LARGO — The U.S. Attorney General's Office has announced a plea deal with a Largo man accused of trafficking large amounts of MDMA, also known as ecstasy, through the now-shuttered Silk Road website.
Angel William Quinones, 34, agreed on Friday to plead guilty to conspiring to import at least 9,193 grams — which is more than 20 pounds — of MDMA into Florida between January 2011 and October 2013. Authorities believe Quinones, who operated under the user names UnderGroundSyndicate and BTCmaster, was one of the largest redistributors of illegal drugs through Silk Road in the United States.
The agreement follows other prominent arrests connected with Silk Road, a sophisticated worldwide network that conducted transactions through bitcoins, a controversial digital currency not backed by any country or central bank.
In October, Ross Ulbricht was charged with conducting an ongoing criminal enterprise. Authorities have accused Ulbricht of founding Silk Road, where he operated under the user name Dread Pirate Roberts and allegedly planned a murder-for-hire scheme against a federal agent and a drug dealer who had threatened to reveal names of Silk Road users.
In November, federal authorities charged Olivia Bolles, a 32-year-old Delaware physician, with the illegal distribution of controlled substances through Silk Road, which has been called the illicit equivalent of Amazon for its efficiency.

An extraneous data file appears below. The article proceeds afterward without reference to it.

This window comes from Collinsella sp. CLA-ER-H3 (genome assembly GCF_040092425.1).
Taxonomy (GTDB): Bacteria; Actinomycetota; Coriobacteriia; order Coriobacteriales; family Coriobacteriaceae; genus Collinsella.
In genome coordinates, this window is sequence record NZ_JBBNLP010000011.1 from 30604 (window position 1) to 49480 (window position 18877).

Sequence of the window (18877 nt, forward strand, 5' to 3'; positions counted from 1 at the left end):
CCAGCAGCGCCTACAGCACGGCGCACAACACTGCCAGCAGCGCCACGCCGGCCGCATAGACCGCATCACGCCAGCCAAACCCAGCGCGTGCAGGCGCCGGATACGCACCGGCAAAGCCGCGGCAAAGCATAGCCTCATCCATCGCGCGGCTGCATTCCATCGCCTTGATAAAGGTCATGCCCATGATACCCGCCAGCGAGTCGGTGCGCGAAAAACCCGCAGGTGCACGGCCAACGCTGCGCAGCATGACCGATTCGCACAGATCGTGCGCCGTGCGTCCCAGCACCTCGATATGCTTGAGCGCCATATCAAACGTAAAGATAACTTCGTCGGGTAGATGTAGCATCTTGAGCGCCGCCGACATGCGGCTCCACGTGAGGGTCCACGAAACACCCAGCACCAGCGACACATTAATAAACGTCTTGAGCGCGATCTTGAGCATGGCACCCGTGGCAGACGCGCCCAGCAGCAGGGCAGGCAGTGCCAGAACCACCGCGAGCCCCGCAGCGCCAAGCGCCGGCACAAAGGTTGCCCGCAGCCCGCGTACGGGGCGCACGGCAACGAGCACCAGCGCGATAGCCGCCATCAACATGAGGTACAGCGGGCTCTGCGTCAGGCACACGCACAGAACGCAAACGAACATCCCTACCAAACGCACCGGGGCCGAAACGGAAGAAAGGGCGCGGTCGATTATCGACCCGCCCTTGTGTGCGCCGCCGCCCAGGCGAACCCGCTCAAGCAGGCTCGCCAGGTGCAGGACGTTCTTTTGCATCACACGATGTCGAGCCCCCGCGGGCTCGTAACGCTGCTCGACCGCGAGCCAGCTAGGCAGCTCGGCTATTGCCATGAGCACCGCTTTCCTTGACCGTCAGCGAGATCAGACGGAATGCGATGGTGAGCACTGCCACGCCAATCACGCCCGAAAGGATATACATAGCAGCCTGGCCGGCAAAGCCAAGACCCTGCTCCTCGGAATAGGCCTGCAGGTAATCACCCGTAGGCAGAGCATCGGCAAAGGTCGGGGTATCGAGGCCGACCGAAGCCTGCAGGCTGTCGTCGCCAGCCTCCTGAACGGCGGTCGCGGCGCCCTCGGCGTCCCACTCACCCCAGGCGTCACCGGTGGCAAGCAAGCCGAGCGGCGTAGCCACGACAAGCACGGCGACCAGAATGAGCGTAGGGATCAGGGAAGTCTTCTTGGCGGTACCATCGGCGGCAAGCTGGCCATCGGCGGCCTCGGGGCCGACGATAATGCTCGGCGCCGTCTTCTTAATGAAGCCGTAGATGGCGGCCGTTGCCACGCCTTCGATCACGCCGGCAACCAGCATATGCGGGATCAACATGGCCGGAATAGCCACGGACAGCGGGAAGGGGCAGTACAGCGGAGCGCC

Quinones appears to have lived in Pinellas County for more than a decade and to have no criminal record in Florida. He was investigated by several federal agencies.
On Oct. 2, 2013, federal agents raided his home at 1021 Breeze Drive. They seized three computers, four cellphones, two Nissan automobiles, a rifle, three pistols, ammunition, thumb drives and more than $157,000 in cash.
Quinones faces up to 20 years in prison. His sentence could be reduced if he provides "substantial assistance" to investigators.
The announcement of his plea deal comes days after Cornelis Jan Slomp, 23, a Dutch national and Quinones' trading partner on Silk Road, reached an agreement with federal authorities in Chicago.
Slomp was the largest distributor of controlled substances on Silk Road, according to records found on the server, authorities say. Slomp had been shipping MDMA to several Post Office boxes in the Tampa Bay area. Quinones received the merchandise on credit, sold it to customers across the United States and split the proceeds with Slomp.
Researcher Natalie Watson contributed to this report. Andrew Meacham can be reached at firstname.lastname@example.org or (727) 892-2248.